Skip to main content
Open this photo in gallery:

DUMB by Georgia Webber.

Title: Dumb: Living without a Voice

Author: By Georgia Webber

Publisher: Fantagraphics, 196 pages

“Voice is everything,” Georgia Webber tells me via e-mail. The Toronto-based artist is discussing the way that underheard voices proliferate on the internet, free from control or from censure. But she’s also discussing her actual voice, which she injured in 2012 and found she could no longer use. In our culture, where the idea that your “voice” has become shorthand for your very identity, losing that voice can be catastrophic. Without a voice, how can you articulate what it feels like not to have one?

In Webber’s case, she turned to cartooning. Her debut book, Dumb: Living without a Voice, recounts the obstacles she encounters upon losing the ability to speak (landing a job, chatting with friends), and the strategies she develops to surmount them. On her otherwise black and white pages, she uses shocking red ink to emphasize the invisible presence of sound, pain, and “voice” – both the voices of others, spoken aloud, as well as the voice of her own inner thoughts. In this sequence, for example, the exuberant figure outlined in red indicates how she’d behave in everyday life if she still used her voice, while the black and white linework depicts her actual, speechless experience.

In Webber’s raspy, direct comic-strip language, losing your voice looks like – no, feels like – a jagged tin can caught in your throat, a cascade of pointy-edged stars or a throbbing red coal lodged in your gullet. The artist conjures these kinds of visual metaphors with poetic, inventive facility, and draws them out with dizzying complexity. She’s found her voice, after all. Over e-mail, she shared her thoughts on a few aspects of her work.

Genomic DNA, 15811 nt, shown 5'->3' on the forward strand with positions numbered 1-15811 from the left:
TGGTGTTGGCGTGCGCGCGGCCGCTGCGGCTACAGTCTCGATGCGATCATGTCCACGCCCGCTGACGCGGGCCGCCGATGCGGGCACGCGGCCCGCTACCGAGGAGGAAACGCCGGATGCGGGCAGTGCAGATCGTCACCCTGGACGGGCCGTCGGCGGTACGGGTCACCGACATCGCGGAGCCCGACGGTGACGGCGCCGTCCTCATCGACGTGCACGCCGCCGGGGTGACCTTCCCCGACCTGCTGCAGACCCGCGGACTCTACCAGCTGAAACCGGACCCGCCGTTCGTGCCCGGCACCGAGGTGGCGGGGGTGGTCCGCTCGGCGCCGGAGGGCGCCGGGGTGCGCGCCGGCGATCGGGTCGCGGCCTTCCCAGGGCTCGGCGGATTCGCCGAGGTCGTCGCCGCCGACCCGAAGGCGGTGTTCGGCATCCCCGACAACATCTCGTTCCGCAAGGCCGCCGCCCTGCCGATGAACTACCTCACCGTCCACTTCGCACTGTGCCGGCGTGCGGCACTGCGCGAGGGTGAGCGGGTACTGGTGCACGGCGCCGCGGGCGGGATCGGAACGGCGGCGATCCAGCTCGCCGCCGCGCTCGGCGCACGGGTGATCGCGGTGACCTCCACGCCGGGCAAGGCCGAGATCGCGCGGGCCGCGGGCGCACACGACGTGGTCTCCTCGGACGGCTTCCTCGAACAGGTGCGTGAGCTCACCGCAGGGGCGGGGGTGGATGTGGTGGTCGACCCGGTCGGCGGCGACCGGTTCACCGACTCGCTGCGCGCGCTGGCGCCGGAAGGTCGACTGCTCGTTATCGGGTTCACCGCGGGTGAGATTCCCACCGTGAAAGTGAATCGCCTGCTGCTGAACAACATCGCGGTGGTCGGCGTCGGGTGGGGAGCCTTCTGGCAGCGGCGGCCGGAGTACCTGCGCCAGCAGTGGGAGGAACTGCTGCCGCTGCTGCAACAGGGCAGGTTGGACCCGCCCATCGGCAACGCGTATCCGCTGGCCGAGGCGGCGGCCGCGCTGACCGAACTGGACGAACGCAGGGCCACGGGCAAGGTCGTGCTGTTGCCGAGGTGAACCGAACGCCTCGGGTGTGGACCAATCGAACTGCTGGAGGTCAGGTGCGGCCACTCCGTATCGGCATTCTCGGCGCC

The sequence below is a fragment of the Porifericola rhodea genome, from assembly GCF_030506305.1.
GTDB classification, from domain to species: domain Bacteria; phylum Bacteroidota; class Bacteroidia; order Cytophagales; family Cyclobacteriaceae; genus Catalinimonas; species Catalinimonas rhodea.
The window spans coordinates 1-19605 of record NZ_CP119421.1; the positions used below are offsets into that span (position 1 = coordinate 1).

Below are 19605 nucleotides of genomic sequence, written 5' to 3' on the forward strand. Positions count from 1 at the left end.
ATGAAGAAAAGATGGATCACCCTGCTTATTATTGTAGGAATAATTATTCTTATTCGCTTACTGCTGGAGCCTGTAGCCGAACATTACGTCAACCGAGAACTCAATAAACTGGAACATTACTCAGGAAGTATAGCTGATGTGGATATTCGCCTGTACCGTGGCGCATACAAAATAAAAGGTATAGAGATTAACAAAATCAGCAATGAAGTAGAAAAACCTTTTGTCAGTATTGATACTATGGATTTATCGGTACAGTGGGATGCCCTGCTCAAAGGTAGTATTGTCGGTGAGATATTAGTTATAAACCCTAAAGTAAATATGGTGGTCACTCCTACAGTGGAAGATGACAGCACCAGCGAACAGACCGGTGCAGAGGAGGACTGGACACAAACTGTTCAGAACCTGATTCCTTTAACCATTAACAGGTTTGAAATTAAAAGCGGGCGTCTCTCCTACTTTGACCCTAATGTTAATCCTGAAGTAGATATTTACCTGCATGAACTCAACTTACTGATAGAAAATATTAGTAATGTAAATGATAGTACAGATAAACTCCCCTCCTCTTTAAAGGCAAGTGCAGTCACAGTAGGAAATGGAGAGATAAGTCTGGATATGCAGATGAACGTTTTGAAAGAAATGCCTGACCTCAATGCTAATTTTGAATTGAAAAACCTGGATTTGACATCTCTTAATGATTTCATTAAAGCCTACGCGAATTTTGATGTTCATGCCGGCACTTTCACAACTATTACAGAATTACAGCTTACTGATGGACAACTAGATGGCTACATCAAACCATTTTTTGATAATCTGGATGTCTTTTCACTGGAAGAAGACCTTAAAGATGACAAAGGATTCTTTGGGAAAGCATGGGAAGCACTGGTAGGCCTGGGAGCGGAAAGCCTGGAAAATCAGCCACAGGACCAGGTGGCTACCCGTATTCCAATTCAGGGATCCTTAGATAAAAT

Open this photo in gallery:

DUMB by Georgia Webber

Why red?

My voice was a missing character in the story I was living. And I knew that I wanted to put voice front and centre, make it obvious, make it stand out. Red has always been my colour of choice, and I do have a flair for the dramatic, so black, white and red suited my personal style. I started with the more obvious iterations of [red as a] symbol, and then I had almost 200 pages to play with – an infinity of design and word and rhythm choices.

Why comics?

I’m interested in translation, as an artist – translating what can’t be seen into drawings. [Comics] offered a vantage point from which to examine my voice, my pain, my emotions, moments of silent communication passing like wind in the trees; you know it’s happening because you see the trees moving, but you can’t [see] the wind. Some (or all?) communication is like that. Putting moving experiences onto the page, a static and silent medium, highlights what we take for granted.

On putting the “memory” in “memoir”

The hardest things to visualize are the things you can see plainly, things anyone can take a photo of. Instead of drawing moments in my day with great accuracy – using reference photos or going to each location to verify its details – I like to draw places as I remember them. Drawing life outside of me is something anyone can do; drawing life inside of me is something only I can do.

Open this photo in gallery:

DUMB by Georgia Webber

On the visual depiction of emotional states

Big feelings compel me to describe them, and to draw [them], all I have to do is recall the potent sensations, and images flow from there. For example, the sequence at the beginning of the book where I pull a red version of myself [with a voice] apart from the [silent] black and white version. In the old sense of the word, that didn’t literally happen, but if you ask me what it felt like, that’s what I’d say: It literally felt like splitting myself in two, and then two of me agreed on a peaceful separation, temporarily.

On her often abstract or experimental approach

I work hard to deliver an experience for my readers. I don’t want to explain. I don’t think it clicks. I don’t want my readers to have to believe me when I tell them how it feels to lose your ability to speak – I want them to feel what it’s like themselves. Short of them taking a vow of silence, I think my work offers a reasonable approximation of the confusion, desperation, resignation, love and hope that I experienced.

Interact with The Globe